My apologies to readers who are used to waking up to a fresh Portly post in their inboxes, ready to enjoy over a hot cup of coffee at 6:30 AM.  Since Thanksgiving, I’ve been working pretty much nonstop.  Since probably 2009, when I started my two-year stint as the Cultural Coordinator at the Sumter Opera House in Sumter, South Carolina, the first half of December has been a brutal yuletide slog for yours portly.

Christmas 2010 was particularly grueling, with an event at the Opera House every night for the first two weeks of the month, including outdoor music on weekends for the City’s Festival of Lights.  I was so stressed that I developed a painful sore on the roof of my mouth, which made it unpleasant to eat anything but the softest of foods.  That was an unintentional blessing, as it kicked off my 2011 Weight Loss Odyssey, a journey during which I shed a whopping 110 pounds in about eleven months.  Even in extreme stress, there are hidden blessings.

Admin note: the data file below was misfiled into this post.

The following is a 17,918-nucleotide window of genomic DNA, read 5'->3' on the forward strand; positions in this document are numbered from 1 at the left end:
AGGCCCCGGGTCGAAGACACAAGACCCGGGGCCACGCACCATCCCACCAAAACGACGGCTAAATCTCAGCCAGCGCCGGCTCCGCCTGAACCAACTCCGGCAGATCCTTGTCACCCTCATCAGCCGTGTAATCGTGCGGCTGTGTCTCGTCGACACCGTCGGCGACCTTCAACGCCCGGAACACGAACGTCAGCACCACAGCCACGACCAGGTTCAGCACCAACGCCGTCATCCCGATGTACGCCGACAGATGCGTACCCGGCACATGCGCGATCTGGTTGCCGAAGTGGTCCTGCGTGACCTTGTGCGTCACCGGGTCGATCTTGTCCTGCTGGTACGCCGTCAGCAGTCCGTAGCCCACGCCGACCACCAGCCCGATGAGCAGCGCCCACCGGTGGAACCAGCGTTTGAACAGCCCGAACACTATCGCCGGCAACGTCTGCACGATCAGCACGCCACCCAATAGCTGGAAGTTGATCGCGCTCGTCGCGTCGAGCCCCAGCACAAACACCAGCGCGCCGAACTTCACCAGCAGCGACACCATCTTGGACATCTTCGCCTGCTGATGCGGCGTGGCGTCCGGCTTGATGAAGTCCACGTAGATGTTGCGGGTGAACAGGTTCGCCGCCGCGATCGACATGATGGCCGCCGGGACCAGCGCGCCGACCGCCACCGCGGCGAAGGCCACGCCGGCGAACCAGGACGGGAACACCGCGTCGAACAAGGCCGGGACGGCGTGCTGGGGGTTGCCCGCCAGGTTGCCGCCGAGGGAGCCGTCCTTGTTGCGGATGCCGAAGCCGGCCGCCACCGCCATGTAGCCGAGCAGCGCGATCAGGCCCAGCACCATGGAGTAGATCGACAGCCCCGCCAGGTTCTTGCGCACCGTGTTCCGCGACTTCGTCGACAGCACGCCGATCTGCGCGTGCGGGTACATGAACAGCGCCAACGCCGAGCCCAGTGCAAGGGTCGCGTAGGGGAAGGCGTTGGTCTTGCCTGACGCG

Regardless, my Christmastimes for the past decade have been jam-packed with events.  That’s not always a bad thing:  I like keeping busy, and Christmas gigs can be very lucrative (about four years ago I played a bank Christmas party while suffering from a gnarly head cold, but a steady supply of cough drops and water got me through to the $300 reward on the other side).  There is one event that looms over all others this time every year, though, one that I paradoxically love and dread:  the annual school Christmas concert.

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SubscribeStar Saturday: Yuletide Mania